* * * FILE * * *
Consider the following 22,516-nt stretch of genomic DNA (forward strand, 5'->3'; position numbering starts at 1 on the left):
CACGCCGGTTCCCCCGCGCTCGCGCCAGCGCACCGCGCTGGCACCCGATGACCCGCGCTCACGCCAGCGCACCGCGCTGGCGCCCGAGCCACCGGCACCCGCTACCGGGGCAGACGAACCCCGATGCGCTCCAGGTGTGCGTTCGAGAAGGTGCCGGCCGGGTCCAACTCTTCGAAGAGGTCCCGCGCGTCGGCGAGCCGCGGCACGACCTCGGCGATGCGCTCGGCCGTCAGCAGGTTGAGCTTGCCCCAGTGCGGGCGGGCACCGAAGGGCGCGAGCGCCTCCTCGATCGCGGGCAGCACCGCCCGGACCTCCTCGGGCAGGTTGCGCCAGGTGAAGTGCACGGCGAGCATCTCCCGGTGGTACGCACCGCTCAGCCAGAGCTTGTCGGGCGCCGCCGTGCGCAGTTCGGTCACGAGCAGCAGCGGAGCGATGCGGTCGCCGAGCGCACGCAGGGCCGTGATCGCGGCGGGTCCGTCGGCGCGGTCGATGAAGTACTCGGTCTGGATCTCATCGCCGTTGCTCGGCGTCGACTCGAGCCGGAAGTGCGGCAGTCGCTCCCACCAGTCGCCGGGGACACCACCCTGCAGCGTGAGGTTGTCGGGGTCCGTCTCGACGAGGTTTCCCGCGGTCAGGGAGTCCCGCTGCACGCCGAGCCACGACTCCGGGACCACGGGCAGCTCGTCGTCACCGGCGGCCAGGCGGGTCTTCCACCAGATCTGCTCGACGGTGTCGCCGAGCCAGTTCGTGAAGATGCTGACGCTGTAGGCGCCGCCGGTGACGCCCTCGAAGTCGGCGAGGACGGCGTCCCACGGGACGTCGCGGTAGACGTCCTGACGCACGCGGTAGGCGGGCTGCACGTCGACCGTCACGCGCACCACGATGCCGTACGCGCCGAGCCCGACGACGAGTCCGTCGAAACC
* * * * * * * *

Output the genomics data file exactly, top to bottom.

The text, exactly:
Consider the following 22,516-nt stretch of genomic DNA (forward strand, 5'->3'; position numbering starts at 1 on the left):
CACGCCGGTTCCCCCGCGCTCGCGCCAGCGCACCGCGCTGGCACCCGATGACCCGCGCTCACGCCAGCGCACCGCGCTGGCGCCCGAGCCACCGGCACCCGCTACCGGGGCAGACGAACCCCGATGCGCTCCAGGTGTGCGTTCGAGAAGGTGCCGGCCGGGTCCAACTCTTCGAAGAGGTCCCGCGCGTCGGCGAGCCGCGGCACGACCTCGGCGATGCGCTCGGCCGTCAGCAGGTTGAGCTTGCCCCAGTGCGGGCGGGCACCGAAGGGCGCGAGCGCCTCCTCGATCGCGGGCAGCACCGCCCGGACCTCCTCGGGCAGGTTGCGCCAGGTGAAGTGCACGGCGAGCATCTCCCGGTGGTACGCACCGCTCAGCCAGAGCTTGTCGGGCGCCGCCGTGCGCAGTTCGGTCACGAGCAGCAGCGGAGCGATGCGGTCGCCGAGCGCACGCAGGGCCGTGATCGCGGCGGGTCCGTCGGCGCGGTCGATGAAGTACTCGGTCTGGATCTCATCGCCGTTGCTCGGCGTCGACTCGAGCCGGAAGTGCGGCAGTCGCTCCCACCAGTCGCCGGGGACACCACCCTGCAGCGTGAGGTTGTCGGGGTCCGTCTCGACGAGGTTTCCCGCGGTCAGGGAGTCCCGCTGCACGCCGAGCCACGACTCCGGGACCACGGGCAGCTCGTCGTCACCGGCGGCCAGGCGGGTCTTCCACCAGATCTGCTCGACGGTGTCGCCGAGCCAGTTCGTGAAGATGCTGACGCTGTAGGCGCCGCCGGTGACGCCCTCGAAGTCGGCGAGGACGGCGTCCCACGGGACGTCGCGGTAGACGTCCTGACGCACGCGGTAGGCGGGCTGCACGTCGACCGTCACGCGCACCACGATGCCGTACGCGCCGAGCCCGACGACGAGTCCGTCGAAACC